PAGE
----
The latest issue of Medical Economics had an article about “Defensive medicine versus value-based care.”
The article notes the “waste and inefficiency” of defensive medicine costs whose estimates range from $46 – $178 billion per year, depending on your source. The author correctly notes, “doctors will increasingly be forced to choose between limiting their utilization of health care services to augment income and exposing themselves to legal risk.” In 2019, CMS will replace meaningful use, the Physician Quality Reporting System, and the Value-Based Payment Modifier with the all-unifying Merit-Based Incentive Payment System (MIPS).
MIPS will reimburse physicians based on 1) Quality; 2) Efficiency (cost-controls); 3) meaningful electronic use; 4) “clinical practice improvement activities”, whatever the hell that means. If you score well, you get a little more money. If you don’t, you’ll be penalized.
The article recognizes that the “meager incentives that third-party payers offer to doctors who keep costs down just aren’t enough to offset liability risks.” An average 1% loss of reimbursement isn’t bad enough to give up practicing defensively. Not when “the average physician spends an estimated 11% of an assumed 40-year career with an unresolved, open malpractice claim.”
- A 2015 multi-university study found that higher-spending physicians face fewer malpractice suits. Higher C-section rates correlated with fewer malpractice claims. Defensive medicine is as valid as it is predictable. A cited 2014 RAND Corp. study found in several states that tort reforms raising the negligence threshold did not reduce defensive spending costs.
The article turns to Richard Roberts, MD, JD, and professor at the Wisconsin School of Medicine and Public Health (Shields Up!!). A former attorney, Roberts advocates using the Ottawa rules to evaluate the need for lower extremity x-rays, saying that outside the guidelines the “probability [of] a fracture is virtually zero.” Uh-huh. I choose to rely on the “Pat” scale: when a patient points to an extremity and says “Ow!” I x-ray it.
President-elect of the AAFP John Meigs, MD stays that family docs will have more success eliminating “non-valued adding practices” than the payers will in coming up with new incentives. If that was a subtle way of throwing us under the bus again, then at least Meigs is staying true to his organization’s vision. He suggests that a patient-centered approach will inject more reason into the diagnostic process. Uh-huh.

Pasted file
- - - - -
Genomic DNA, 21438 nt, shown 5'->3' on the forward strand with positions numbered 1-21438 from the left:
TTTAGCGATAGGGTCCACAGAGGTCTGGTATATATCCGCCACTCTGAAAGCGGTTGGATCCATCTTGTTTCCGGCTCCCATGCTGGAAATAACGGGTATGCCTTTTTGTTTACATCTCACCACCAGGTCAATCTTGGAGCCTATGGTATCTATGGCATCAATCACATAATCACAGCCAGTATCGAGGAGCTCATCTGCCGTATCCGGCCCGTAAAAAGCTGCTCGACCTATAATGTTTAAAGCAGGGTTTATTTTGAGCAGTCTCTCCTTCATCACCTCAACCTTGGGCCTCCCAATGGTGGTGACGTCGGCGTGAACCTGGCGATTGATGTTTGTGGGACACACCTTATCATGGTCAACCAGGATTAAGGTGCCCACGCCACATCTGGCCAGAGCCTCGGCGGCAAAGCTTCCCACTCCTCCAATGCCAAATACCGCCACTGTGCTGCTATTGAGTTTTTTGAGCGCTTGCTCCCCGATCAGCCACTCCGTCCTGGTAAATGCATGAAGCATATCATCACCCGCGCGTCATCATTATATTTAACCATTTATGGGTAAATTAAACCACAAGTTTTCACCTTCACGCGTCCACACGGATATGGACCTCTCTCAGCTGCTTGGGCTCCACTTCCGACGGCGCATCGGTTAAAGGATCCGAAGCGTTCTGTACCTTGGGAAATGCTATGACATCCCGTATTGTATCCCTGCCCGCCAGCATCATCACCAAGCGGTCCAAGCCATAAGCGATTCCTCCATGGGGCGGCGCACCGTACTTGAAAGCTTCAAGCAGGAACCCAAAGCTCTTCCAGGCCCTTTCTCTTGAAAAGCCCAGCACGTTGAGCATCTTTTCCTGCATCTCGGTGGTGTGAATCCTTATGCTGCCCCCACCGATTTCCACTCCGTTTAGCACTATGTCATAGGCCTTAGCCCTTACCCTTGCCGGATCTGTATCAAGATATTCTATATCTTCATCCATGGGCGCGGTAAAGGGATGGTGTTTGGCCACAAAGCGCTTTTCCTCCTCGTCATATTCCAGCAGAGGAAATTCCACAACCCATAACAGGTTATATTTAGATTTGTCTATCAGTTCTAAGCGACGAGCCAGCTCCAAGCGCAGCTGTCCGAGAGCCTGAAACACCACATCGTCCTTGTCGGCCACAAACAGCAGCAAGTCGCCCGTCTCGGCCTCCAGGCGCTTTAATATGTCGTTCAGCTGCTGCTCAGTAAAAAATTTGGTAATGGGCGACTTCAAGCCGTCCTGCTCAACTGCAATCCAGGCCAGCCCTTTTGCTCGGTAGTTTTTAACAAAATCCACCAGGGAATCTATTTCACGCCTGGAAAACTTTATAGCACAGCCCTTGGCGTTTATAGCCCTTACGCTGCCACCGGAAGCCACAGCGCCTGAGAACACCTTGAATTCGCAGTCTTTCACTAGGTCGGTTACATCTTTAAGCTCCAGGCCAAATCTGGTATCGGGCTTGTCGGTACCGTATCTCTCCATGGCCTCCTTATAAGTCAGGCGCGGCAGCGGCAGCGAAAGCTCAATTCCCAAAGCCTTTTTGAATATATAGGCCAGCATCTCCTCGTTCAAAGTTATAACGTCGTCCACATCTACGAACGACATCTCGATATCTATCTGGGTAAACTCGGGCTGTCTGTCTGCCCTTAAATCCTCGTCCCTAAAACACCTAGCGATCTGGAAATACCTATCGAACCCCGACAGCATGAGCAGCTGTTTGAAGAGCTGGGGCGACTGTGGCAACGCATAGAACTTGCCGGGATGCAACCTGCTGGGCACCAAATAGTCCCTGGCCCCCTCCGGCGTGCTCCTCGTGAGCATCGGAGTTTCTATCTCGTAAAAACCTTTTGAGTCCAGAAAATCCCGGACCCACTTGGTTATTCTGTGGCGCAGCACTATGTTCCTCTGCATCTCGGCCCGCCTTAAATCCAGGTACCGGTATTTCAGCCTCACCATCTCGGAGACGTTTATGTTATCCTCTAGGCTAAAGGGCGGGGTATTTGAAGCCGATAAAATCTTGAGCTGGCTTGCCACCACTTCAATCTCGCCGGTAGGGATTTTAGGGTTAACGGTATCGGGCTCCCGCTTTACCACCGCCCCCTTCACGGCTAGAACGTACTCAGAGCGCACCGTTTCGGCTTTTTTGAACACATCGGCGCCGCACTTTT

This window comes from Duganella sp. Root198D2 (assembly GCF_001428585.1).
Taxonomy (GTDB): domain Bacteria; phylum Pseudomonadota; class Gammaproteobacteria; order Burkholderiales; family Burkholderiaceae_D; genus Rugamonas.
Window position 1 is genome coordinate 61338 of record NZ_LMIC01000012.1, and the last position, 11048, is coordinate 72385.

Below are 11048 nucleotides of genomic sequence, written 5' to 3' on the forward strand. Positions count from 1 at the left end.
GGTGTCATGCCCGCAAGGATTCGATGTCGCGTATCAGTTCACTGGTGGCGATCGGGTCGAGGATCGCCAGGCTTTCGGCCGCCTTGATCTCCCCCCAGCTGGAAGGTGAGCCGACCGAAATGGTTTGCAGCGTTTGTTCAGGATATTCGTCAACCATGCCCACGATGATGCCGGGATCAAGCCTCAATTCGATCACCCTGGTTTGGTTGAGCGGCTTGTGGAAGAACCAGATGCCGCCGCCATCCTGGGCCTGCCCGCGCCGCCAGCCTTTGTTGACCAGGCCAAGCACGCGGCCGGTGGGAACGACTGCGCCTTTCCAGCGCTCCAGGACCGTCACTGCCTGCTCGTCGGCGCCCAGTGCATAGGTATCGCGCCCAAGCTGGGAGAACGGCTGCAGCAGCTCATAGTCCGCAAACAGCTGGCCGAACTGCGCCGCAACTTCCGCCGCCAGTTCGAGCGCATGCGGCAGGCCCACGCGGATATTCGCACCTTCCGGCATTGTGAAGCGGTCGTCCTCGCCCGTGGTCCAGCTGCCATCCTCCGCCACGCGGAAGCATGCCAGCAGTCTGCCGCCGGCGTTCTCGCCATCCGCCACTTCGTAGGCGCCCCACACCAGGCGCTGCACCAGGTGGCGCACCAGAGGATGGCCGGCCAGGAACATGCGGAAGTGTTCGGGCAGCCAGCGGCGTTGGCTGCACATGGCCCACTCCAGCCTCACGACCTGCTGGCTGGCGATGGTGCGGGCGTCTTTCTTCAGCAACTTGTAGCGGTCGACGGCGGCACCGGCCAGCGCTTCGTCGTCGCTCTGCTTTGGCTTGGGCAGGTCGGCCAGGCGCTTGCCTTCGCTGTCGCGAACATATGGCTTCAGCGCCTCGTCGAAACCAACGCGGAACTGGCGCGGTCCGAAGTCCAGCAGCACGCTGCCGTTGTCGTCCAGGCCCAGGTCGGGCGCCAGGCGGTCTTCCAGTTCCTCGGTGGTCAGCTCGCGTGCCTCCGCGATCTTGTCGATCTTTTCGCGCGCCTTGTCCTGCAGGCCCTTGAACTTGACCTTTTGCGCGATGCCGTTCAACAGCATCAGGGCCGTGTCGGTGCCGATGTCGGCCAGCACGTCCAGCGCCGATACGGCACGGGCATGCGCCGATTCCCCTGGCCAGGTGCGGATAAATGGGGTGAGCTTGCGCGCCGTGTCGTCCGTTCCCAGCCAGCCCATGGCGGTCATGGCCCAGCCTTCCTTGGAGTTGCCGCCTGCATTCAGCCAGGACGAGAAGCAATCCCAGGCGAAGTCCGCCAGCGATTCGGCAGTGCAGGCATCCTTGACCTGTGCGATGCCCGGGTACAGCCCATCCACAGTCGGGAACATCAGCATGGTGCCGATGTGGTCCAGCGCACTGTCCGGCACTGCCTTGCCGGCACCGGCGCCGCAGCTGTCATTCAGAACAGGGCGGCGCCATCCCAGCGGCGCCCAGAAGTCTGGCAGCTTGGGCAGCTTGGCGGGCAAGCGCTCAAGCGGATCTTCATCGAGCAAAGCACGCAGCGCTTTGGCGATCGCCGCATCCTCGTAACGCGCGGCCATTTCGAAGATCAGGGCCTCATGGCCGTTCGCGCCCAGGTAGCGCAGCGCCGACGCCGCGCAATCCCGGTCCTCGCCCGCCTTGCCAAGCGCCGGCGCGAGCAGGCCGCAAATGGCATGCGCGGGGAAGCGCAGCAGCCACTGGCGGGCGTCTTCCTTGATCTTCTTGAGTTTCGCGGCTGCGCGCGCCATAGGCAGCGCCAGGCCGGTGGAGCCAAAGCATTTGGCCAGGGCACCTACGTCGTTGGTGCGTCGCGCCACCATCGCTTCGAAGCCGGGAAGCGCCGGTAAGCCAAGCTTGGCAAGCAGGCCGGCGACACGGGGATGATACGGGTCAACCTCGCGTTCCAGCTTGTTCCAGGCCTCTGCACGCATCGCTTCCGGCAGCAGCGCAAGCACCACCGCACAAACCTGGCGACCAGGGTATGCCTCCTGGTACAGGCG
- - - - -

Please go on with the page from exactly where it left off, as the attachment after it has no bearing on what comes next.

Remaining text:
And now the trap is coming into focus, and I’m embarrassed I didn’t grasp it more quickly.
Meigs urges that moving to value-based care can actually reduce defensive medicine, and here is his shiny, idiotic patient-centered foolishness as the perfect getaway vehicle to flee the lawyers. Meigs tells M.E. that physicians should deal with patients who demand more health care services by communicating more effectively. Really? The first notice of a malpractice lawsuit that I received was extremely effective communication. Dr. Roberts calls down from his public health balcony that “we have to be partners with our patients.” He adds, “You don’t have to be afraid of your patients. If you’re trying to practice medicine by looking over your shoulder all the time, you’re going to hit the wall ahead of you.” Brave words from someone inside the walls of sovereign immunity. As long as I know a patient can sue me for a bad outcome, I will not trust them and will continue to see each of them as a potential adversary. That is corrosive to the soul, but I have to pay the bills like everyone else.
Our bankrupt government will continue to pander to greedy, envious, ignorant voters by squeezing docs to find savings. This will delight patients right up until their doc closes up shop. Private payers will follow suit along HMO/ACO/group savings lines. The trap is that the payers know physicians will keep practicing defensively, thereby allowing them to hand out annual penalties and pay us less. Big Insurance and Big Government will use the malpractice threat as an opportunity to fleece docs even more. The collaborators over at the AAFP will see this ongoing threat as a perfect way to advance the idiocy of quality and PCMH goals, and will keep silent as their non-conformist colleagues have their money stolen.
We thought we were starting to turn the tide against the malpractice industry, but in fact it is gaining new allies eager to pursue their own agendas. The one potential remedy is to go Direct Primary Care, telling the government and other payers to stuff their insulting bonuses and penalties. Free from those burdens, the DPC doc can practice as they and their patients please (and maybe refuse to carry malpractice insurance?).Tweet